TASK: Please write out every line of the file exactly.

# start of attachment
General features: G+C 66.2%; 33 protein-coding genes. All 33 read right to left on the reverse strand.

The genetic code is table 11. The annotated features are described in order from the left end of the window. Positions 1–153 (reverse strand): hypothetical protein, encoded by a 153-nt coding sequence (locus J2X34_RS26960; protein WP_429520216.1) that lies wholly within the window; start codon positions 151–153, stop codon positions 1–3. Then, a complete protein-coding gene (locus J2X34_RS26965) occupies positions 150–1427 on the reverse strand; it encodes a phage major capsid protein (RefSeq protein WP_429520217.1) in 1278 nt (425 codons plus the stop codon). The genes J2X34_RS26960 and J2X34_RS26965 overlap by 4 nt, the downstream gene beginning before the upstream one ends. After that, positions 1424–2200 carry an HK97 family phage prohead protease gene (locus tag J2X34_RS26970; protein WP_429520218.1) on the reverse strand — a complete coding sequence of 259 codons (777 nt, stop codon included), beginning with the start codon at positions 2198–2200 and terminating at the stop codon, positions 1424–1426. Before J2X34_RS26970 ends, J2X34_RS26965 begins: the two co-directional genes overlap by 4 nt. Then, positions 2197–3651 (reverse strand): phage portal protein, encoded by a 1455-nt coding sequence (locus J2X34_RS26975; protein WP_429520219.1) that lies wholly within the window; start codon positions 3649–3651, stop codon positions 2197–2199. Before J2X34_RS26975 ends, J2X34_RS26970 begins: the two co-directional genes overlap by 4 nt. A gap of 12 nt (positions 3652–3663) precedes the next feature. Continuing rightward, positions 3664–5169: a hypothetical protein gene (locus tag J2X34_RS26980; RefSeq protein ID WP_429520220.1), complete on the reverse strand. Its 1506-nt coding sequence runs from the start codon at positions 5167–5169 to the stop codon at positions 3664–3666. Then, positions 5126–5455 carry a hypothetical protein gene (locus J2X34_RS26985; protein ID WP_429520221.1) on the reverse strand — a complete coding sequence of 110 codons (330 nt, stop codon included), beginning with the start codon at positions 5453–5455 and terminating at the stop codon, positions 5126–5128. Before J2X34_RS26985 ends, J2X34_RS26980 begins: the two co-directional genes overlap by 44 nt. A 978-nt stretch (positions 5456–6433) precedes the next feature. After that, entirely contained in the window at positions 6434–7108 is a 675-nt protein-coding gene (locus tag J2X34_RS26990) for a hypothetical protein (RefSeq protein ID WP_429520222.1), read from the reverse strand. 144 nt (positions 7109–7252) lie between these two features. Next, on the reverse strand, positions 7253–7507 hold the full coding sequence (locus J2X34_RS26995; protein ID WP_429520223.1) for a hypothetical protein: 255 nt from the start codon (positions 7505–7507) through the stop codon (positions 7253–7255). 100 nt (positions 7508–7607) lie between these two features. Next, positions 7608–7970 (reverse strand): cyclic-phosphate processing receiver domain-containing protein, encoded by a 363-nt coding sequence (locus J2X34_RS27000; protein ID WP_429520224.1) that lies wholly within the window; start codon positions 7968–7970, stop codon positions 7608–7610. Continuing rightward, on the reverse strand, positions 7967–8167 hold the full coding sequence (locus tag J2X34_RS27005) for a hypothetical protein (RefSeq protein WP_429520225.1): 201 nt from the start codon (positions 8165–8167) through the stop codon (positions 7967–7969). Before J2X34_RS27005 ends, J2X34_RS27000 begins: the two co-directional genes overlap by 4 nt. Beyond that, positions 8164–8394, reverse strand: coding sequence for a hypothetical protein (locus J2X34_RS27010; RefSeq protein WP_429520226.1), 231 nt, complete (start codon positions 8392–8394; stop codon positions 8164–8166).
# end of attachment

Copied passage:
General features: G+C 66.2%; 33 protein-coding genes. All 33 read right to left on the reverse strand.

The genetic code is table 11. The annotated features are described in order from the left end of the window. Positions 1–153 (reverse strand): hypothetical protein, encoded by a 153-nt coding sequence (locus J2X34_RS26960; protein WP_429520216.1) that lies wholly within the window; start codon positions 151–153, stop codon positions 1–3. Then, a complete protein-coding gene (locus J2X34_RS26965) occupies positions 150–1427 on the reverse strand; it encodes a phage major capsid protein (RefSeq protein WP_429520217.1) in 1278 nt (425 codons plus the stop codon). The genes J2X34_RS26960 and J2X34_RS26965 overlap by 4 nt, the downstream gene beginning before the upstream one ends. After that, positions 1424–2200 carry an HK97 family phage prohead protease gene (locus tag J2X34_RS26970; protein WP_429520218.1) on the reverse strand — a complete coding sequence of 259 codons (777 nt, stop codon included), beginning with the start codon at positions 2198–2200 and terminating at the stop codon, positions 1424–1426. Before J2X34_RS26970 ends, J2X34_RS26965 begins: the two co-directional genes overlap by 4 nt. Then, positions 2197–3651 (reverse strand): phage portal protein, encoded by a 1455-nt coding sequence (locus J2X34_RS26975; protein WP_429520219.1) that lies wholly within the window; start codon positions 3649–3651, stop codon positions 2197–2199. Before J2X34_RS26975 ends, J2X34_RS26970 begins: the two co-directional genes overlap by 4 nt. A gap of 12 nt (positions 3652–3663) precedes the next feature. Continuing rightward, positions 3664–5169: a hypothetical protein gene (locus tag J2X34_RS26980; RefSeq protein ID WP_429520220.1), complete on the reverse strand. Its 1506-nt coding sequence runs from the start codon at positions 5167–5169 to the stop codon at positions 3664–3666. Then, positions 5126–5455 carry a hypothetical protein gene (locus J2X34_RS26985; protein ID WP_429520221.1) on the reverse strand — a complete coding sequence of 110 codons (330 nt, stop codon included), beginning with the start codon at positions 5453–5455 and terminating at the stop codon, positions 5126–5128. Before J2X34_RS26985 ends, J2X34_RS26980 begins: the two co-directional genes overlap by 44 nt. A 978-nt stretch (positions 5456–6433) precedes the next feature. After that, entirely contained in the window at positions 6434–7108 is a 675-nt protein-coding gene (locus tag J2X34_RS26990) for a hypothetical protein (RefSeq protein ID WP_429520222.1), read from the reverse strand. 144 nt (positions 7109–7252) lie between these two features. Next, on the reverse strand, positions 7253–7507 hold the full coding sequence (locus J2X34_RS26995; protein ID WP_429520223.1) for a hypothetical protein: 255 nt from the start codon (positions 7505–7507) through the stop codon (positions 7253–7255). 100 nt (positions 7508–7607) lie between these two features. Next, positions 7608–7970 (reverse strand): cyclic-phosphate processing receiver domain-containing protein, encoded by a 363-nt coding sequence (locus J2X34_RS27000; protein ID WP_429520224.1) that lies wholly within the window; start codon positions 7968–7970, stop codon positions 7608–7610. Continuing rightward, on the reverse strand, positions 7967–8167 hold the full coding sequence (locus tag J2X34_RS27005) for a hypothetical protein (RefSeq protein WP_429520225.1): 201 nt from the start codon (positions 8165–8167) through the stop codon (positions 7967–7969). Before J2X34_RS27005 ends, J2X34_RS27000 begins: the two co-directional genes overlap by 4 nt. Beyond that, positions 8164–8394, reverse strand: coding sequence for a hypothetical protein (locus J2X34_RS27010; RefSeq protein WP_429520226.1), 231 nt, complete (start codon positions 8392–8394; stop codon positions 8164–8166).